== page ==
By BOB REDD
Bluefield Daily Telegraph
Wrestling takes a lot of discipline, dedication and determination. There is the discipline of training and eating the right foods, the dedication of drilling day-after-day so moves become routine, and the determination to fight through pain and adversity to gain victory on the mat.
Brandon Eldridge displayed all those qualities and much more as he wrestled his way to the West Virginia Class AA-A championship in the 160 pound weight class, becoming the first state wrestling champion in the history of Bluefield High School.
Being in the state tournament was nothing new for Eldridge.
“It’s a cool experience. I had done it two years before, but this year I couldn’t really enjoy it as much because I had to focus on winning because it was my last chance to come in first,” Eldridge said. “If I lose then it’s basically over for me, so I didn’t have much time to enjoy it. I had to keep my mind on the task at hand.”
Eldridge, who came in third in the region, had his first match against Michael Parker, a regional runner-up from Fairmont Senior.
“On paper I should have lost, but I ended up major decisioning him 12-0.”
Next up for Eldridge was a quarterfinal match against Kane Roush of Wahama, the No. 1 wrestler in the state.
“It should have been the match that was in the finals, but unfortunately it wasn’t,” Eldridge commented. “I was kind of nervous. I could tell he was too, so I decided to play mind games with him, make myself look real confident so as to psych him out and it kind of worked. You could tell he was kind of nervous, then I just took advantage of it and beat him 7-2.”
The semifinals matched Eldridge against an opponent he had met earlier in the season, Alex Daniels of Independence.
“The first time we wrestled it was a close match, 3-2, so I figured it was going to be a pretty tough match,” Eldridge said. “I guess I prepared myself really, really well for it because it actually ended up being not too difficult of a match, 5-0. I shut him out. He didn’t even score on me.”
That win put Eldridge into the finals, but up popped a problem. An old injury reared its head but the senior wrestler was determined not to let it keep him down and win the state crown.
“Friday night I couldn’t even breathe, let alone walk,” Eldridge recalled. “Saturday I still could barely move. I was worried the entire day. I took a bunch of ibuprofen and iced it the entire time, praying that I could feel better and wrestle.”
Eldridge has previously injured the rib prior to regionals when an opponent had him in a hold and got twisted around. In the semifinal match the injury was re-aggravated.
“He had me locked up real tight and I tried turning. He had his arms locked around my ribs. As soon as it happened I felt it pull and I dropped straight to the mat and we had to go to injury time, which I didn’t want to do because I could tell he was tired and I didn’t want to give him a break,” Eldridge said. “So I got up and I just kept wrestling. After the match, after I sat down, my muscles tightened back up. I tried to get back up and I could barely even breathe. It hurt to walk.”
In the final match Eldridge squared off against another familiar foe, Marquise Frazier of Greenbrier West, who Eldridge pinned in 48 seconds earlier this year. But with his injury and the skill of Frazier, Eldridge knew this match would not be as simple as their first meeting of the season.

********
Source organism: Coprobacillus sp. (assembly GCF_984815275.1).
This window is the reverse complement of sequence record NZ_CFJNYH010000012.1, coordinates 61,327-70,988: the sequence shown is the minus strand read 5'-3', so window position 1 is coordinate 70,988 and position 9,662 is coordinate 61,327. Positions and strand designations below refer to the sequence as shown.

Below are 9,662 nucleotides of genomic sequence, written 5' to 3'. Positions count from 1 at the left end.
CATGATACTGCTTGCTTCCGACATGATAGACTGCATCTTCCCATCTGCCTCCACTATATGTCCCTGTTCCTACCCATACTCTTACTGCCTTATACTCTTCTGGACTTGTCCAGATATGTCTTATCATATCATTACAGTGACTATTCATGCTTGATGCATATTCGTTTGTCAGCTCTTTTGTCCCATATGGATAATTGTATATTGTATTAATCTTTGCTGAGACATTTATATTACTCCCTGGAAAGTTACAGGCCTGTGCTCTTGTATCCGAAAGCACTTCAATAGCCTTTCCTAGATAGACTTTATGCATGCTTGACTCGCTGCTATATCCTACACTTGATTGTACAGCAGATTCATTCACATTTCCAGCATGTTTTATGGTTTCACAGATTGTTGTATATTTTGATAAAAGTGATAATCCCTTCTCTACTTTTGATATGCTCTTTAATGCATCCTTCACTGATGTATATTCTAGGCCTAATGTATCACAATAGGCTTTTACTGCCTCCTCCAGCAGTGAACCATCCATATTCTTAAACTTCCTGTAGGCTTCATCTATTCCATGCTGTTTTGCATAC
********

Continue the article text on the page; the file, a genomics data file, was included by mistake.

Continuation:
“I had to wrestle with my left arm because I couldn’t even raise my right arm because I couldn’t take the pain in my ribs and I didn’t want to take a chance of him squeezing me because I would have been done,” Eldridge remembered. “Most of the time I just waited for something to open up and I just took it. I knew if I went after it and he defended himself, then it would have hurt my ribs too bad.”
Eldridge won the match and made history as he became the first wrestling state champion in school history.
A wrestler since he moved to Bluefield from North Carolina in the 10th grade, Eldridge had and still has a love for MMA (mixed martial arts) which is how he got started on the mats. He has had enormous support for his endeavors on the mat from his family.
“My mom, my dad, stepmom, my whole family has been so supportive,” Eldridge said. “They’ve been to every match they could, always make sure I have all the wrestling shoes, or knee pads and all the stuff I want, any type of crazy-like health food I want. If it has to do with wrestling they are willing to commit to help me do it.”
Already committed to St. Andrews College in Laurinburg, N.C., as a wrestler, Eldridge said he plans to run track to stay in shape and he looks forward to continuing his education and wrestling career.
Agewise Eldridge is the third of six children. He has an older brother and sister and two younger brothers and a younger sister, and one sibling who is already following in his big brother’s footsteps.
“I get little Shawn on the mats, he’s 4 years old,” Eldridge said. “I always have him with me and he’s picking it up pretty well already.”
Eldridge is grateful for his coach, Ryan Rooney and what he has done to help develop him into a wrestler.
“I don’t know what he saw in me, but when I first moved here I wasn’t that great of a wrestler,” Eldridge commented. “But he took me, took all the extra time, worked with me on Sundays, we rolled the mats out, just us, and he showed me a little bit of technique. He’s been where I’ve been, so any questions I have to ask him, he knows exactly how to answer them.”
As for the future, Eldridge said, “I can’t wait to get to St. Andrews, live close to the beach, wrestling, college, all that.”